Front Matter At Boonesborough Beginning of the Story Boone on the Yadkin Boone Moves his Family Ready for the Journey What we Wore Driving Cattle and Sheep Camping at Nightfall The Long Halt Jimmy Boone Goes to Clinch Murder of Jimmy Boone A Time of Mourning The Faint-hearted Return A New Home Making Moccasins Tanning Leather Governor Dunmore Our Home on the Clinch Household Duties Attacked by a Wildcat Fighting the Wildcat Boone and Father Return The Wilderness Road Building the Forts Boonesborough Gathering Salt Boonesborough Precautions Our Home in the Fort Ready for Cooking Furnishing the House The Hominy Block The Supply of Water Sports Inside the Fort Wrestling and Running Religion of the Indians Indian Babies Colonel Callaway Arives News from Eastern Colonies Venturing Outside the Fort Dividing the Land Who Owned Kentucky? Ready to Build a Home Billy's Hard Lot Preparing Flax Spinning and Soap Making Broom Making More Indian Murders Indian "Signs" Woodcraft and Hunting Pelts Used as Money Petition of the Settlers Making Sugar Building Fences Capture of the Girls My Willful Thoughts Finding the Trail The Pursuit The Story Told by Jemima Elizabeth's Heroism Rescuing the Girls Alarm Among the Settlers Indians on the Warpath The First Wedding The Wedding Festivities The Brides Home The Housewarming Attacks by the Indians Besieged by the Savages In the Midst of the Fight The Assault by the Indians Failure of the Assault Watchfulness of the Indians The Sortie My Father Wounded Our Wounded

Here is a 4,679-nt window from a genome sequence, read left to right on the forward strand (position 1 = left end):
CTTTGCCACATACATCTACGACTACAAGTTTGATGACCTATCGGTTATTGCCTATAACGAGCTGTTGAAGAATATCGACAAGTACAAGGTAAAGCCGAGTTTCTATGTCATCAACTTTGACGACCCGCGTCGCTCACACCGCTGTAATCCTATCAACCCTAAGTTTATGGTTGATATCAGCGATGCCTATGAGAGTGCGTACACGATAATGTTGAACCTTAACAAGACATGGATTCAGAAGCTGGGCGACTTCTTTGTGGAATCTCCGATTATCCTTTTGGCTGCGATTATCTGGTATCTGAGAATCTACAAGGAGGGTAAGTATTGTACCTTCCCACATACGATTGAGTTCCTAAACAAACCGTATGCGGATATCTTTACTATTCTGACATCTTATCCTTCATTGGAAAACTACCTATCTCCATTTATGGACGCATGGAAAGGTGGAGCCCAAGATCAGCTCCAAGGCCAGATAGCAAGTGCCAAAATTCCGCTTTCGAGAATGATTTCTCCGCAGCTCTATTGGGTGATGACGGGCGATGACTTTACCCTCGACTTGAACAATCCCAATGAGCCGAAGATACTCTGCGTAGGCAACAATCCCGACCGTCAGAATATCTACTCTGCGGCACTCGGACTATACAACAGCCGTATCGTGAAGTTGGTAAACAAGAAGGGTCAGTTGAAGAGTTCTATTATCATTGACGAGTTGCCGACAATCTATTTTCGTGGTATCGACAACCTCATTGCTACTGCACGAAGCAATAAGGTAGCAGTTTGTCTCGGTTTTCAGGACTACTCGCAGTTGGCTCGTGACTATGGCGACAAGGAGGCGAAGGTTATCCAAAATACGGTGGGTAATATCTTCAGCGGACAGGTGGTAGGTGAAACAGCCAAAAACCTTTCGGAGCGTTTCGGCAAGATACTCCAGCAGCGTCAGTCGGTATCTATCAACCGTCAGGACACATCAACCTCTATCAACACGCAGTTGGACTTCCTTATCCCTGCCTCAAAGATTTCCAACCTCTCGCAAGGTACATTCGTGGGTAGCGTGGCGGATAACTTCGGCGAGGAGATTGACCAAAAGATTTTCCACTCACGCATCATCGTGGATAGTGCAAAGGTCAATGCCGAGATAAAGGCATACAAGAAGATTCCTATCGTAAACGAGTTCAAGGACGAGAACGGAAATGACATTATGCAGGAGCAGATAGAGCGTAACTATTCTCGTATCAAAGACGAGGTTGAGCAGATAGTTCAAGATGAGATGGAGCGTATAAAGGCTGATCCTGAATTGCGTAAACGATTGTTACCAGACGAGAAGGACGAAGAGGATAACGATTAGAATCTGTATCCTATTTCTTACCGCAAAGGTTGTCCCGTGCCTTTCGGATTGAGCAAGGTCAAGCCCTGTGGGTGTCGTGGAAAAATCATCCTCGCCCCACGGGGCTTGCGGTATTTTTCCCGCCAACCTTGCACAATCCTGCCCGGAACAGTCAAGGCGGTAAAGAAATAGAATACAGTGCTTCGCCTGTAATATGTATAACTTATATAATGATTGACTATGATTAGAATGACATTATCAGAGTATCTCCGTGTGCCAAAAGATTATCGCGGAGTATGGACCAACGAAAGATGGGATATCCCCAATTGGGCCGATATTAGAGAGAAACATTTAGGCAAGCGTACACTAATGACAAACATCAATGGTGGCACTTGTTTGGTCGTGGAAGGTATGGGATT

Hannah of Kentucky - James Otis

Beginning the Story

The greatest difficulty in writing a story of this sort is in beginning it. I do not know what to say first, and mother has no time to help me, for she is too busy spinning threads of nettle flax. This kind of work is very hard, but she must do it or we shall soon be without cloth for garments. The Indians are prowling around so thickly that we women and children may not venture into the flax field even though all the men and boys in the fort go to guard us.

[Illustration] from Hannah of Kentucky by James Otis

It isn't to be supposed that any one outside our own family will ever see what I am writing, and yet I ought to begin it properly. Mother makes me laugh when she says that my grandchildren will be interested in reading of our life out here, where everything would be so beautiful but for the savages. The idea of a girl only fourteen years old writing something for her grandchildren to read!

[Illustration] from Hannah of Kentucky by James Otis